Climate Change Is 'Ultimate Threat to Humanity,' Biden Says Before Boarding Private Jet To Meet World's Largest Carbon Emitter

Biden's flight to San Francisco to meet Chinese president Xi emitted more carbon than the average American produces in four years

(Reuters/Kevin Lamarque/File Photo)
November 15, 2023

President Joe Biden during a Tuesday address called climate change "the ultimate threat to humanity." Then he took a cross-country flight on a private jet to meet with Chinese president Xi Jinping, whose communist country emits more carbon than the rest of the developed world combined.

Biden's remark came during a White House address on the "climate crisis," which the Democrat said requires America to take "more action than ever" to combat. After finishing his speech, Biden boarded Air Force One to travel to San Francisco ahead of a meeting with Xi. That flight emitted more than 130,000 pounds of carbon dioxide, according to a Washington Free Beacon analysis—a carbon footprint that the average American would need more than four years to produce.

In the buildup to his meeting with Xi, Biden stressed the need to "change" America's relationship with China "for the better," and his administration on Tuesday released a joint statement in which the United States and China "reaffirm[ed] their commitment to work jointly and together … to address the climate crisis." But Xi has long pledged to lower his nation's emissions, only to do the opposite.

In 2014, one year after Xi became China's president, China unveiled a plan to cap its annual coal consumption at 4.2 billion tons by 2020, an effort that then-U.S. president Barack Obama said "shows what's possible when we work together on an urgent global challenge."  In 2022, the communist nation consumed 4.5 billion tons of coal, an all-time high.

Years later, in 2021, Biden climate czar John Kerry praised Xi for using the term "climate crisis" and pledging to cut emissions. "I'd rather have those words than not," Kerry said. Xi in 2022 approved the equivalent of two new coal power plants a week.

The White House did not return a request for comment.

Biden during his Tuesday speech unveiled the nation's fifth Climate Assessment, which the Democrat said "shows us in clear scientific terms that climate change is impacting all regions, all sectors of the United States."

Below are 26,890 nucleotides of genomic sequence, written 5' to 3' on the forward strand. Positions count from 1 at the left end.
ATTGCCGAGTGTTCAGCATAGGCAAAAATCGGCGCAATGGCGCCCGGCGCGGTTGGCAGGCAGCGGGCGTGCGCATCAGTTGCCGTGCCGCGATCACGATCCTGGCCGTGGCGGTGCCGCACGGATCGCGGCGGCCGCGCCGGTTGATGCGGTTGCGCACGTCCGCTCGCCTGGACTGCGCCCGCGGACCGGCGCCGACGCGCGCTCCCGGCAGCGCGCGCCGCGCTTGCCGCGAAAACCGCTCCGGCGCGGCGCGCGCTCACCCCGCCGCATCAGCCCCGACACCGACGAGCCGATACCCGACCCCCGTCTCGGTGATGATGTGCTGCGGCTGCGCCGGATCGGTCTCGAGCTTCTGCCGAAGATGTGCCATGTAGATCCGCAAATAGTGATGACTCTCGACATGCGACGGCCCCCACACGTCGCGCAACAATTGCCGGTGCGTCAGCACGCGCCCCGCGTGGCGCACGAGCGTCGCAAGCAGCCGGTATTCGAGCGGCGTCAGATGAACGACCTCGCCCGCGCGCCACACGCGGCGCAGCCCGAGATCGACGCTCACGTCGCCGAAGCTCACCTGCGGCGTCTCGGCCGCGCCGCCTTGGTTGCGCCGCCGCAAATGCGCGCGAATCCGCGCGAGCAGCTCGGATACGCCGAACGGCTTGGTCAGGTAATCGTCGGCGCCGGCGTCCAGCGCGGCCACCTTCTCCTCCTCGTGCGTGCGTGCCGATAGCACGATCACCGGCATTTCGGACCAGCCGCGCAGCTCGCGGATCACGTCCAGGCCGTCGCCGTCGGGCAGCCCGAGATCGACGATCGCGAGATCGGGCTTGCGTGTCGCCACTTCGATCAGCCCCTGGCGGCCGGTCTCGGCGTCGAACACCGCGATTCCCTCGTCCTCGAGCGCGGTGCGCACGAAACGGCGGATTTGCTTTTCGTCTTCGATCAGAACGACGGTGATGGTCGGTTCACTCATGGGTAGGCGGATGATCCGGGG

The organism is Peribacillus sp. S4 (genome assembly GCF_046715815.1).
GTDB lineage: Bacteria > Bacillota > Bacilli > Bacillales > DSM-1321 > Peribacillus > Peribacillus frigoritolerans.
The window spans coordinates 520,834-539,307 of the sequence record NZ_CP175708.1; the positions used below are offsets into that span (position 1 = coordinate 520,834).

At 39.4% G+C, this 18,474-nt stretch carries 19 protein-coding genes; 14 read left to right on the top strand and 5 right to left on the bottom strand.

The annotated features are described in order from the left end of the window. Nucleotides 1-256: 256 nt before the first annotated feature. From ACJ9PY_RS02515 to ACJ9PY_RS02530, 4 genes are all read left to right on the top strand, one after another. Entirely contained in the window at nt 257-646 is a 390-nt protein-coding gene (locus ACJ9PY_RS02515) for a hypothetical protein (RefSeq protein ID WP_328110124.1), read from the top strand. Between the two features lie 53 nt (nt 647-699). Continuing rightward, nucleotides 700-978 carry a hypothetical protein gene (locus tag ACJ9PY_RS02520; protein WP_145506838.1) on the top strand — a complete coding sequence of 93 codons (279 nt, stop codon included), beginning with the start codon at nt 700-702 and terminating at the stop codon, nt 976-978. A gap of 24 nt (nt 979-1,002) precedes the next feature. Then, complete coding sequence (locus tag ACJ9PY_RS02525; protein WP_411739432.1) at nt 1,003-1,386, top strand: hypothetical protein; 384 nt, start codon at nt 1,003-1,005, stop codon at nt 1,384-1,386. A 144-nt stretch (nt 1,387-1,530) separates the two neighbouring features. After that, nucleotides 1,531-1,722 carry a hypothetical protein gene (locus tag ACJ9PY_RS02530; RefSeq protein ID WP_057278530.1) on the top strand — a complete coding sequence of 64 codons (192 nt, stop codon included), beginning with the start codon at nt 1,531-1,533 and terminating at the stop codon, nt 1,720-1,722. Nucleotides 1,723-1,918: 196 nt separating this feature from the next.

"You know, I've seen firsthand what the reports made clear: the devastating toll of climate change and its existential threat to all of us," Biden said. "And it is the ultimate threat to humanity: climate change."

"Anyone who willfully denies the impact of climate change," he continued, "is condemning the American people to a very dangerous future."

Biden and Vice President Kamala Harris after the speech boarded their respective private planes, Air Force One and Air Force Two, to fly to San Francisco, where Xi arrived Tuesday afternoon.

That cross-country trip spans approximately 2,446 miles. Planes on average produce 53.3 pounds of carbon dioxide per air mile, meaning Biden's flight emitted more than 130,000 pounds of carbon dioxide. The average American's yearly carbon footprint is just 32,000 pounds, meaning Biden's flight generated a carbon footprint that an average American would take more than four years to produce. When Harris's flight is included in the calculation, that figure balloons to more than eight years.

Biden in January 2021 issued an executive order calling on all federal agencies to "combat the climate crisis with bold, progressive action." That order, Republicans argue, has left the administration distracted as it prioritizes climate change at the expense of other issues.

The Biden administration's intelligence community, for example, was ramping up efforts to combat climate change as Hamas planned its Oct. 7 terrorist assault on Israel.

"The administration's obsession with putting leftist politics before our national security has had disastrous effects on morale, public trust, recruiting, overall readiness, and even intelligence collection," Rep. Jim Banks (R., Ind.) told the Free Beacon on Tuesday. "Our adversaries are laughing at us."